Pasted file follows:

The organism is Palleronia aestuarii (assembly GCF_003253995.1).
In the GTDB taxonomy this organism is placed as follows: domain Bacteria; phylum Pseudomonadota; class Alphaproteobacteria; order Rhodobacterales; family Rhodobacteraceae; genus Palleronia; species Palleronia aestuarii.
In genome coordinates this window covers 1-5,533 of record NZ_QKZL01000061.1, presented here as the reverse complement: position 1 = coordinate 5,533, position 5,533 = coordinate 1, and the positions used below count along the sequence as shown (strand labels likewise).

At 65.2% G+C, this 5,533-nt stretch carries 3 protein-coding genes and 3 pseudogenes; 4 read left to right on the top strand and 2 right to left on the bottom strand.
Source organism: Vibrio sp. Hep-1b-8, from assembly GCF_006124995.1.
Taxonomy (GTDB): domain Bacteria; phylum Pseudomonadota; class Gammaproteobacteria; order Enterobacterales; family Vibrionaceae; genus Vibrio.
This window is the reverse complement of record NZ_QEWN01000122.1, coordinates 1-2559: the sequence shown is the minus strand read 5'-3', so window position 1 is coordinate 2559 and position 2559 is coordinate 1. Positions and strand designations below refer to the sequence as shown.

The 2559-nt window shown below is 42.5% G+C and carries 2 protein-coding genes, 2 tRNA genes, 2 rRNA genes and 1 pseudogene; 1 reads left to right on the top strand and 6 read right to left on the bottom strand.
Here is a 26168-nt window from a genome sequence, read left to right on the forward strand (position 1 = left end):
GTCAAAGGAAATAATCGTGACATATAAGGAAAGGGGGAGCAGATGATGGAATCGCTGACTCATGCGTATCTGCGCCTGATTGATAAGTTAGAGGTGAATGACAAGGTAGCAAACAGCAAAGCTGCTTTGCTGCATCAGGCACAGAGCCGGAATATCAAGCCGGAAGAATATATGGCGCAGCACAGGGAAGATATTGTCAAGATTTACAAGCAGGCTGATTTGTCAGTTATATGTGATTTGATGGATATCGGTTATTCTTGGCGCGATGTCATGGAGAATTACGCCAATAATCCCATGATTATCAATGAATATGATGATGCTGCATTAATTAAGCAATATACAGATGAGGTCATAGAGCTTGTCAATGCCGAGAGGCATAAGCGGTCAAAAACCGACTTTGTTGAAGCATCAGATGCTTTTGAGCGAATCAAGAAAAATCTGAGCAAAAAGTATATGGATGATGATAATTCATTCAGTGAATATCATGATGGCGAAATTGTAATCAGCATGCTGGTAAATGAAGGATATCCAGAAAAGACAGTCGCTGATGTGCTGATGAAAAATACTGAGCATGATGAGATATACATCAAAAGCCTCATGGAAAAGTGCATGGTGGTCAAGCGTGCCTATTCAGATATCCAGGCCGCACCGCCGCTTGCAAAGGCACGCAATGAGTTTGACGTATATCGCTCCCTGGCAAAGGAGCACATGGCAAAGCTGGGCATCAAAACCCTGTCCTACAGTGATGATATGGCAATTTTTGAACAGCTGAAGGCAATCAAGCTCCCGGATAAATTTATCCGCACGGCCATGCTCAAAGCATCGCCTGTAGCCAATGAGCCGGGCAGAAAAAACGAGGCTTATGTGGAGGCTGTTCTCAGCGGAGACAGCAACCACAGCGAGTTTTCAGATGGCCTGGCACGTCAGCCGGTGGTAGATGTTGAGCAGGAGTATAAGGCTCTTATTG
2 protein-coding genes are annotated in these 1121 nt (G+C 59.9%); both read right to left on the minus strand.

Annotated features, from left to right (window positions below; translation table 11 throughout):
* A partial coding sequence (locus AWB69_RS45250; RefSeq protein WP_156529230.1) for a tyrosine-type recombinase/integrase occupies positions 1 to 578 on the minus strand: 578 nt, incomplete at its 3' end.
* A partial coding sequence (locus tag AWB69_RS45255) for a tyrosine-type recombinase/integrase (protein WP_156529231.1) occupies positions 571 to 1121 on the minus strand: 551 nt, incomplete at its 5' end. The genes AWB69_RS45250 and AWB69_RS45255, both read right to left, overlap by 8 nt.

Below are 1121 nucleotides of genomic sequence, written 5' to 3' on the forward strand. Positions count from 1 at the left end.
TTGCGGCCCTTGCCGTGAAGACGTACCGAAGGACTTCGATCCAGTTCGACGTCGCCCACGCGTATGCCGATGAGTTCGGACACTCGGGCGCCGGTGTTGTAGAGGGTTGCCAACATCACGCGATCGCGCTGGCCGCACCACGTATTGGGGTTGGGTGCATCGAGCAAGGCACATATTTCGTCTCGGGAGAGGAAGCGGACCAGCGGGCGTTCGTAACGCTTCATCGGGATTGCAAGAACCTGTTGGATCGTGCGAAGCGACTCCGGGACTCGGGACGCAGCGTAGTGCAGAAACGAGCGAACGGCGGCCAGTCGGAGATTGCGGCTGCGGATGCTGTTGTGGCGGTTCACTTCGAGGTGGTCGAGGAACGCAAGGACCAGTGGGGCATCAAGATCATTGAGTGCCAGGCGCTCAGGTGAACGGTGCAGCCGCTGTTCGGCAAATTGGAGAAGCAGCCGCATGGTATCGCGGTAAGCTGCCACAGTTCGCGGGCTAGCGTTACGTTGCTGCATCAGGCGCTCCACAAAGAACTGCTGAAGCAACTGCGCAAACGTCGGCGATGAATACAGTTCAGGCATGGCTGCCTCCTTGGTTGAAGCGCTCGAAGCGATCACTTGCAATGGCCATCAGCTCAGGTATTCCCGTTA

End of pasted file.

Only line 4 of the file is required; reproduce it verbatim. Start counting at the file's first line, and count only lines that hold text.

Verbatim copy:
At 65.2% G+C, this 5,533-nt stretch carries 3 protein-coding genes and 3 pseudogenes; 4 read left to right on the top strand and 2 right to left on the bottom strand.